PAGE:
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HILO, HAWAII, HAWAIIAN ISLANDS, TUESDAY, OCTOBER 31, 1905.
The following Teachers Warrant! have
No. 1O15 issued to Mis Marion De
No. 1616 issued to Mis Wiuitred
No. 1617 usual to Miss C. Delitna.
Payment ou the ubovc has been stop
ped. E. A. IRISH,
t3 School Aent, Wniohiuo, Knu.
Chas. M. LeBlond
llawaii.u, Jatianeae, nj Chlneae Interpreter!
aud Notary rubllcln Office.
Office: Skvkkanch Building,
OppoalteCour Horn. HILO, HAWAII
Castlu Ridgway Thos.C. Ridoway
Ridgway & Ridgway
CoUdtoti or Patenta General Law Practlct
Notary Iublic in Office.
OFFICII. Tribune nultaing.
I. E. RAY
ATTORNEY -AT -LAW
and NOTARY PUBLIC
J. L. Kaulukou
OFFICE IN TRIBUNE BUILDING
HEAL ESTATE, ETC.
F. S. LYMAN
FIRE, ACCIDKNT AND MARl.'R
Waiauuenue Street, - Hilo, Hawaii
HAWAIIAN FERTILIZER CO.
Collector of Rents for Wainkea Mill Co,
General Collecting Solicited
and Returns Promptly Made.
Office with Theo. II. Davies & Co., Ltd.
Waiauuenue and Bridge Sts. Hilo,
W. H. BEERS
(English and Hawaiian)
Commission and Business Aeiit.
Will Act as Administrator, Guardian and
Executor. Rents and Hills Collected..
Office with I. E. Ray. Telephone 146
To be opened Saturday, Sep
tember 16. Opposite Fish Market.
Short Orders a Specialty. Orders for Ice
Cream and Cake attended to promptly
and delivered to ony part of City.
Telephone No. 17.
BISHOP & CO.
Honolulu - - Oahu, II. I.
Traniact a Oeneral Hanking and Ex
Commercial and Traveller's Letters of
Credit Usued, available lualltht principal
cltlei of the world.
Special attention given to the business
trusted to us by our friends of the other
Islands, either as Deposits, Collections
Iiuranct or requests for Exchange.
Notice to Creditors.
Notice Is hereby given that the under
signed has this day been appointed Ad
tuiuistrator of the Estate of Antonc do
Rego, deceased, and has qualified as such
Administrator by tiling an approved bond
and takiug out Letters of Administration.
All creditors of the said deceased ure
notified that they must present their
claiu9 together with duly verified vou
chers to the undersigned within six
months from the date hereof or they will
be forever barred.
Caul S. Smith,
Attorney for Administrator.
October to, A. D. 1905. 50-4
Notice to Tax Payers.
Tax payers are hereby notified that all
taxes are due and payable. After Nov
ember 15th next ten per cent will be
added to all income and property taxes.
N. C. WILLFONG,
Assessor Third Taxation Division.
Hilo, Hawaii, Oct. to, 1905. 1-2
The business of the Hilo Butcher Shop,
heretofore managed by Hop Ick Com
pany, has been sold to Wing Lee. The
business will be carried ou in the same
name and place. All persons indebted
to the Hilo Hutcher Shop up to Novem
ber 1st are requested to make prompt
settlement, and all creditors must file
their claims within thirty days thereafter.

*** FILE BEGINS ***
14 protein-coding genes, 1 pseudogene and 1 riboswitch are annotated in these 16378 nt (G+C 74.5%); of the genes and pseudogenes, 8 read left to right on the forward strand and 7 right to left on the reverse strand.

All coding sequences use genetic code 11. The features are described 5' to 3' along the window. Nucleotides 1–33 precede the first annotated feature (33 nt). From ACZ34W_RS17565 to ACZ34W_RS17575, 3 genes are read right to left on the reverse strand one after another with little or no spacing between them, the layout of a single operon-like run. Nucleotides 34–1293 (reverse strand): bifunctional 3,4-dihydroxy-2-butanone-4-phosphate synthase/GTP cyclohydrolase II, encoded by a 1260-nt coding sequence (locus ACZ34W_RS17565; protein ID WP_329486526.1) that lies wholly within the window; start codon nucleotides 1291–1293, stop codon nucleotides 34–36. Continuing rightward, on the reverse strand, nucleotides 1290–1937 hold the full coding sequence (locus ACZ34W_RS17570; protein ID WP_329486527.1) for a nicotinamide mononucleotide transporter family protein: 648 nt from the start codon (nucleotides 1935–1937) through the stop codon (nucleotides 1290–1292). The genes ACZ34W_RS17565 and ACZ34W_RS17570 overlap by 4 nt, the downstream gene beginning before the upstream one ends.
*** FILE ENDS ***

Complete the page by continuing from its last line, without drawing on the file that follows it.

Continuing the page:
The regular annual meeting of the
Hilo Free Library and Reading Roon'
Association for the election of officers
and for the transmission of other business
will b.; .held at 7:30 oclock p. m. Satur
day, Novembrr 4. 1905, in the library
Flower and Vegetable
The Cox Seed Company of San Fran
cisco Have appointed the undersigned as
their local agent. Orders for seeds,
bulbs and plants solicited. Catalogues
and prices furnished on request.
ROBERT INNES LILLIE,
The thoroughbred Jersey bull,
formerly owned by John McTag.
gart, will be permanently located at tin
old Kilauea stables, near the Hawaii
Mill. For further particulsrs, apply to
Classes in embroidery will be formed
upon reasonoble terms. Closies meet
Mondays, Tuesdays and Thursdays.
Orders will also be taken for embroidery
and artistic needle work.
MRS. ELLA M. LOEBENSTEIN.
11V DAY, WEEK OR MONTH.
Neat and newly fitted. Centrally and
pltasantly located ou
NEAR WAIANUENUE ST.
Facing on Court House and Hilo Hotel
Parks. A quiet, pleasant retreat.
C. F. BRADSHAW
House on School Street, recently oc
cupied by F. Soma, Apply to
R. A. LYMAN
or H. VICARS
PAY FOR THE BEST
j IT'S bHEAPEST
I AND THAT'S THE CLASS OF WORK
FRONT ST., Op. SPRECKEL'S BLOCK
All Height sentto ships by our launches
will be charged to shippers unless accom
panied by a writteu order from the cap
tuuih of vessels,
jotf R, A. LUCAS & CO,
RIOTS AND ANARCHY RULE RUSSIAN
(By Wireless to Tun Trmunk.)
St. Petersburg, Russia, Oct. 25. Over hnlf of European Russia is in
the grip or the striking railroad men. Anarchy prevails. Food is
scarce. People are fleeing by every steamer. Martial law at Warsaw
has beed declared.
St. Petersburg, Russia, Oct. 28. The government believes that
bloody conflicts between troops and the rioters will be unavoidable.
Governors of Warsaw and Lodz have ordered the troops to shoot
agitators without mercy.
St. Petersburg, Oct. 30. The people are in a state of panic. The
Czar continues indecisive. The situation of foreigners is critical.
A number of Cossacks refused to fire ou the mob at Kieff today.
Latest Sugar Quotations.
San Francisco. Cil.. Oct. in nfi TVet Piiitrifncm1c m. .
ton, $,70.. 88 analysis beets, 8s. 3d.; per ton, $74.60.
The Cost of Graft.
Philadelphia, Pi., Oct. 30. Investigation shows that the city has
lest six million dollars through graft ih connection with the water filtra
New York, Oct. 28. Jerome has beed nominated by the Republi
cans for District Attorney.
Banquet To Naval Heroes.
Tokio, Japan, Oct. 28. Pour thousand naval officers have been in
vited to a luncheon tendered by the Japanese Emperor.
Norway's Throne Goes Begging.
Stockholm, Swedeu, Oct. 27. King Oscar has declined the offer of
the Norwegian throne to a Prince of the House of Beruadottc. It is
probable that Prince Charles of Denmark will accept.
Matson Buys Another Steamer.
It is reported that while East Capt. William Matson purchased a big
steamer which is now on the Atlantic side of the United States. The